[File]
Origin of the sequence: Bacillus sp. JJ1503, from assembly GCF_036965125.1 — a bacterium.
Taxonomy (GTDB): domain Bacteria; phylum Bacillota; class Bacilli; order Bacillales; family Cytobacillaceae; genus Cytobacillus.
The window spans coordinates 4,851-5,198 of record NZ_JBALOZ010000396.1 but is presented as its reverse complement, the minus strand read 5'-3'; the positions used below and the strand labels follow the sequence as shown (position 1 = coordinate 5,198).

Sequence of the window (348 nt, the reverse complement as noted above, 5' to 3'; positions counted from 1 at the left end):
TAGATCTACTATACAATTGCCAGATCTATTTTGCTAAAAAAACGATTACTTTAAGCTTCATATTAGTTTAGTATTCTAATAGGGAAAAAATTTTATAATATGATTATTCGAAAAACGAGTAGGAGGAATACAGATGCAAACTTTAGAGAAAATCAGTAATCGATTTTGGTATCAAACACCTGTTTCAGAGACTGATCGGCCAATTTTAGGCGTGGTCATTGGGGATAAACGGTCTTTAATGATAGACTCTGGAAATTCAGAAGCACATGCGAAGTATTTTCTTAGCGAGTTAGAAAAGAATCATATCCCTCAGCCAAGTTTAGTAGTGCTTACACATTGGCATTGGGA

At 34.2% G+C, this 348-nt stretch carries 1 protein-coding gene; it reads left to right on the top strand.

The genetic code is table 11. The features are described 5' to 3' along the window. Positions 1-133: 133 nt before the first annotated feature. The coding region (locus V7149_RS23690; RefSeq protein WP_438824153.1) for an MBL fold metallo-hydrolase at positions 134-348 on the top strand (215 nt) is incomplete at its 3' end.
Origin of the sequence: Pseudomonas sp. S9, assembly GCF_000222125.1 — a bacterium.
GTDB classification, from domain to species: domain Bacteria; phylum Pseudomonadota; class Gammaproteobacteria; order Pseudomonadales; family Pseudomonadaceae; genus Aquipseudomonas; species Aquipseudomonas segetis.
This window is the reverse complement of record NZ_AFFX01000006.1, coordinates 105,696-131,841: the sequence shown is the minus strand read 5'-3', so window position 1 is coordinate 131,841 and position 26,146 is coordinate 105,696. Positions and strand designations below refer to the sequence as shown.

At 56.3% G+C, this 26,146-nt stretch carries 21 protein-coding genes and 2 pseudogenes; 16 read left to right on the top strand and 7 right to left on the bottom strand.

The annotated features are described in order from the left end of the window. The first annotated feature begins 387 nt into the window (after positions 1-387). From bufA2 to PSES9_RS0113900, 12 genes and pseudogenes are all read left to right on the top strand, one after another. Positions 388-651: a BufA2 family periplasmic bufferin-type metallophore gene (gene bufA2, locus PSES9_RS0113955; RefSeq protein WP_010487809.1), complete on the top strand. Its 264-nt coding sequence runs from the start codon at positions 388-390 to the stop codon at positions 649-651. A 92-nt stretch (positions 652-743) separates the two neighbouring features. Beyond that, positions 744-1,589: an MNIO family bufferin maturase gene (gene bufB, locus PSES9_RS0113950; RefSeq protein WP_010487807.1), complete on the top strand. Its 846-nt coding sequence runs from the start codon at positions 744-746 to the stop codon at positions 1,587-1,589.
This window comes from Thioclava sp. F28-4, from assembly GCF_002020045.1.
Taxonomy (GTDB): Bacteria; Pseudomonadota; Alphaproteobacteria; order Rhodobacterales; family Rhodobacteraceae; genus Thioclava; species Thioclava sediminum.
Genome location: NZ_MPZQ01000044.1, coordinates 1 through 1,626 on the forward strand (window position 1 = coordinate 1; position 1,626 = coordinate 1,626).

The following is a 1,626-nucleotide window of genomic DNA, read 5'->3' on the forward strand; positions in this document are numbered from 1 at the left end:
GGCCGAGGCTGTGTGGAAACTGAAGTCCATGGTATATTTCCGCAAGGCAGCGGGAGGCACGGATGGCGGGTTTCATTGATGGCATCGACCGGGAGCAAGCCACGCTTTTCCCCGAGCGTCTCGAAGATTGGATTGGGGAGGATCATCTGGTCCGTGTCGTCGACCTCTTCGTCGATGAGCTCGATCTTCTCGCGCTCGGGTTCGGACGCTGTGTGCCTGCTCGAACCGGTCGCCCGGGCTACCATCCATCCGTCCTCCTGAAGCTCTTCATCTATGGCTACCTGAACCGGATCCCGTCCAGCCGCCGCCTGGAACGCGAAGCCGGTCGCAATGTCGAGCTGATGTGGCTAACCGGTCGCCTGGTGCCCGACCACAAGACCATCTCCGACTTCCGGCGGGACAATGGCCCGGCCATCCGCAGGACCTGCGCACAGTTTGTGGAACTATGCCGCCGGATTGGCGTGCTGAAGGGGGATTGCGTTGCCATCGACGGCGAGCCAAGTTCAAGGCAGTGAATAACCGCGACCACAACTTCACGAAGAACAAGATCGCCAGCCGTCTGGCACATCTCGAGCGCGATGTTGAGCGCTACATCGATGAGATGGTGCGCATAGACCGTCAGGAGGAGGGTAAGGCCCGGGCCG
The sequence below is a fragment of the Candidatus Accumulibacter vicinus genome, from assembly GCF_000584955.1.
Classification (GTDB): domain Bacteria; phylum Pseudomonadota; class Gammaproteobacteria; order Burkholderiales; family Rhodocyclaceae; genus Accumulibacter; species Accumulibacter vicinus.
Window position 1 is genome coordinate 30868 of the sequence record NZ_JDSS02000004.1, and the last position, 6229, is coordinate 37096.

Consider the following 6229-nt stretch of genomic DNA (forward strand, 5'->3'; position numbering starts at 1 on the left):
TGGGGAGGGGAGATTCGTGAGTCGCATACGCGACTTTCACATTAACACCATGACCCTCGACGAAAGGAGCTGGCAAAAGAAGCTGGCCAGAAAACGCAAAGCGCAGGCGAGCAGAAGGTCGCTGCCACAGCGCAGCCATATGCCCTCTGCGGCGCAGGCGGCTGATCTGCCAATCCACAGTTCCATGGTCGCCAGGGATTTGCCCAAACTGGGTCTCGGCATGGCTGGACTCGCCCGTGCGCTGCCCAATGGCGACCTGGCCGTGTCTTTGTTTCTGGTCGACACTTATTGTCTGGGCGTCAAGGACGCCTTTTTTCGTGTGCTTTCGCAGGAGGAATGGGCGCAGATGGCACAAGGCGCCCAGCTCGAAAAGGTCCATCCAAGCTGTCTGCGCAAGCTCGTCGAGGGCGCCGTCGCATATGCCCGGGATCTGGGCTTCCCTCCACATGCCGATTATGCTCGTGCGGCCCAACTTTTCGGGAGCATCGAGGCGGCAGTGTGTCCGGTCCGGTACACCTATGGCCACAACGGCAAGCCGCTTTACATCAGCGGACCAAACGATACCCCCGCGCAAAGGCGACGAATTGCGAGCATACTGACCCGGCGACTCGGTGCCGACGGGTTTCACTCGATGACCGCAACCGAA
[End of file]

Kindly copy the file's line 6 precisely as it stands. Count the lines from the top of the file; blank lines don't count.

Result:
At 34.2% G+C, this 348-nt stretch carries 1 protein-coding gene; it reads left to right on the top strand.